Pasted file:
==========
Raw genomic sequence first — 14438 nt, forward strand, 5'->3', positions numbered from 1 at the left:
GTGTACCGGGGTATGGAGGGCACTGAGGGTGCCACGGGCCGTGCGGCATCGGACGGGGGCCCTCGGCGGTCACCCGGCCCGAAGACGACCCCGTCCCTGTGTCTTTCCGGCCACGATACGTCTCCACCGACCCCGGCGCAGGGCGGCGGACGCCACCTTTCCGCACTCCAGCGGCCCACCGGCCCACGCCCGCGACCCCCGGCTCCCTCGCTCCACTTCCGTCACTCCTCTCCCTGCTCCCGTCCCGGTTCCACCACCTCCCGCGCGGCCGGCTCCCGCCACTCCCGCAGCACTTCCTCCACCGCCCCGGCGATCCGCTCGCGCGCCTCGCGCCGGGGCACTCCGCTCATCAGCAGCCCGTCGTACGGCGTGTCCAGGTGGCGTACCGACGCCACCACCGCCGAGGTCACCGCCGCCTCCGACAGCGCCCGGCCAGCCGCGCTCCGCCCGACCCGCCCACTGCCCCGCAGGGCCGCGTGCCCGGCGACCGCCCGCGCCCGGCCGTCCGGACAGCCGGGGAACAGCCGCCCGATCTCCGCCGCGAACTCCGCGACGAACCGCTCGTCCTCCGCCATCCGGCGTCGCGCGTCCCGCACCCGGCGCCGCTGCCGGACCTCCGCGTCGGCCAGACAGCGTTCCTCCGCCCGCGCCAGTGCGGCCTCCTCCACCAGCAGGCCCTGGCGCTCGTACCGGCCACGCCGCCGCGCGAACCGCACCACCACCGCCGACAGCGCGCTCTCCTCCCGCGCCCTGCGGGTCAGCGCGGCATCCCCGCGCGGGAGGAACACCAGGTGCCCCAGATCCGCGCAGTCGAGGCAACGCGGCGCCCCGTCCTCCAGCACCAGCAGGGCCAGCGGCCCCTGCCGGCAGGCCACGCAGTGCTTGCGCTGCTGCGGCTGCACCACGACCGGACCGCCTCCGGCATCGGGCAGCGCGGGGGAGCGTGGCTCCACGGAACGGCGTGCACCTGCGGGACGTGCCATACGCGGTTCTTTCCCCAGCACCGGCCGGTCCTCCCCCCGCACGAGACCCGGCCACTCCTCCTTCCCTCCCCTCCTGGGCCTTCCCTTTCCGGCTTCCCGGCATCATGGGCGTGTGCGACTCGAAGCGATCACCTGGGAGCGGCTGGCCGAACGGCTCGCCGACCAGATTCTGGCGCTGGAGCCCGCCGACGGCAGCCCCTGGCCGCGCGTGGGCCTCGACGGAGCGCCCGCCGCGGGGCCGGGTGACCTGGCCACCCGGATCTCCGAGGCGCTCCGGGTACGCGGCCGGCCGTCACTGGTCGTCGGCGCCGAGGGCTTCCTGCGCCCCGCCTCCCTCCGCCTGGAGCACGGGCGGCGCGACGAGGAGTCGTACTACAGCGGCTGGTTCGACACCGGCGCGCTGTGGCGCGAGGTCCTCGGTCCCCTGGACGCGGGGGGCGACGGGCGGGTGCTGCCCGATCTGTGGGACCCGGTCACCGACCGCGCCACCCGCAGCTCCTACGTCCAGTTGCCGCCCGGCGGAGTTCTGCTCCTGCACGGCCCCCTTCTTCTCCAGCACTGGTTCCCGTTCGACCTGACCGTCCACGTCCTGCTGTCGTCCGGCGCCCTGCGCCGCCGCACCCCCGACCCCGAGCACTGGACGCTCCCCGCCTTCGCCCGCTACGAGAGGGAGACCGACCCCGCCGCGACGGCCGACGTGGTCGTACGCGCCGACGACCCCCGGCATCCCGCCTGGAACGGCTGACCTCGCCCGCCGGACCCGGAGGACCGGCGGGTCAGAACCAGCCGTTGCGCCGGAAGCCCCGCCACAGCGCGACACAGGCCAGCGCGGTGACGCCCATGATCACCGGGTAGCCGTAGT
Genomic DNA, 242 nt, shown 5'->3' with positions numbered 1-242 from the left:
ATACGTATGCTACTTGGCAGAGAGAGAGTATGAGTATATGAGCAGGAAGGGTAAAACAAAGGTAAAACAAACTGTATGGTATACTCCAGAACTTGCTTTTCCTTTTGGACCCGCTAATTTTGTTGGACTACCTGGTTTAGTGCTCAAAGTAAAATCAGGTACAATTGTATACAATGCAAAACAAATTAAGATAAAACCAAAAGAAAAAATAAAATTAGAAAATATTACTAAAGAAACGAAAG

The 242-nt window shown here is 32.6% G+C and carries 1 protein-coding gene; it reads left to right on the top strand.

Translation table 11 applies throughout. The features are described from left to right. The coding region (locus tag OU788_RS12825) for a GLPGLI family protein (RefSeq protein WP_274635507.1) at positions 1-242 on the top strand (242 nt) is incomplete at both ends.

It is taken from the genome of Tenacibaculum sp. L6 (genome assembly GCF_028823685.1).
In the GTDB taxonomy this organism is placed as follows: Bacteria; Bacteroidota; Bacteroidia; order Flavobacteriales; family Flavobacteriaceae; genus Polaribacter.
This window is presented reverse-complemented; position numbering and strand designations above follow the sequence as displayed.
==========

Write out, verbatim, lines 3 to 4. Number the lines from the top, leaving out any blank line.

Genomic DNA, 242 nt, shown 5'->3' with positions numbered 1-242 from the left:
ATACGTATGCTACTTGGCAGAGAGAGAGTATGAGTATATGAGCAGGAAGGGTAAAACAAAGGTAAAACAAACTGTATGGTATACTCCAGAACTTGCTTTTCCTTTTGGACCCGCTAATTTTGTTGGACTACCTGGTTTAGTGCTCAAAGTAAAATCAGGTACAATTGTATACAATGCAAAACAAATTAAGATAAAACCAAAAGAAAAAATAAAATTAGAAAATATTACTAAAGAAACGAAAG